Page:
Short Essay on Anti-defection Law

Short Essay on Anti-defection Law – In order to check the tendency of the politicians to shuttle from one political party to the other the anti-defection law was enacted.

The provision for the anti-defection law finds place in the 10th Schedule to the Constitution of India, which was introduced by the 52nd Amendment to the Constitution in 1985.

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As per the law if a member defects from his party to some other party he is disqualified by the Speaker. However, such disqualification is not beyond judicial review and can be successfully challenged in an appropriate court of law.

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There are two exceptions. First, no member can be disqualified if a group of 1/3 of total members of party decides to split; and second, if a group of 2/3 of the total members of a party decide to merge with some other party.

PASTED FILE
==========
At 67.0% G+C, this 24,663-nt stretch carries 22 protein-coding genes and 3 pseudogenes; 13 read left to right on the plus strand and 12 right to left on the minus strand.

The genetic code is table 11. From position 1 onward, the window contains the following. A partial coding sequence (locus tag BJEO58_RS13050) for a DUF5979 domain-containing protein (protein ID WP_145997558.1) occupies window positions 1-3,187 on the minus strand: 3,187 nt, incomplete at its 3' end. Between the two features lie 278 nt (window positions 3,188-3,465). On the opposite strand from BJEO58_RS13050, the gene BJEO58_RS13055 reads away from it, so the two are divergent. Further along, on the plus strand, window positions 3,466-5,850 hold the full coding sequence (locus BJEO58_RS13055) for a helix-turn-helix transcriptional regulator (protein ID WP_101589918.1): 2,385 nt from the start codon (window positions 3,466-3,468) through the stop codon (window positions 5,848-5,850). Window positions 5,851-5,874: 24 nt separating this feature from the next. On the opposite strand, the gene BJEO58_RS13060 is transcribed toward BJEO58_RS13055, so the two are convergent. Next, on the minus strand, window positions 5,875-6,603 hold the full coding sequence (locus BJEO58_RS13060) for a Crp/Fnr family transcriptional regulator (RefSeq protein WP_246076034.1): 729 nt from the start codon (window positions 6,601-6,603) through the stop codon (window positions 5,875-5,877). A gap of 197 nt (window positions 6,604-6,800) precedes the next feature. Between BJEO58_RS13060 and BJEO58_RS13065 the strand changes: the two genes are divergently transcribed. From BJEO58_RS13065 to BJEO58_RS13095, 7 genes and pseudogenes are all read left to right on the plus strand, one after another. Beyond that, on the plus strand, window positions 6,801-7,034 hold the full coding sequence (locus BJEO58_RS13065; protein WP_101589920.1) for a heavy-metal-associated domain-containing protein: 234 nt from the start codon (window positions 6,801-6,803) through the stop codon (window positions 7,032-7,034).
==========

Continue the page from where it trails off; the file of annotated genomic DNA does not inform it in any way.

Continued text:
The 91st Amendment of 2003 to the Constitution provides that a member of either Lok Sabha or Rajya Sabha, belonging to any political party, who is disqualified for being a member of that House shall be disqualified to become a minister from the date of disqualification till the date of expiry of his membership or till the date of being elected if he contests and wins in any election before the expiry of such period.


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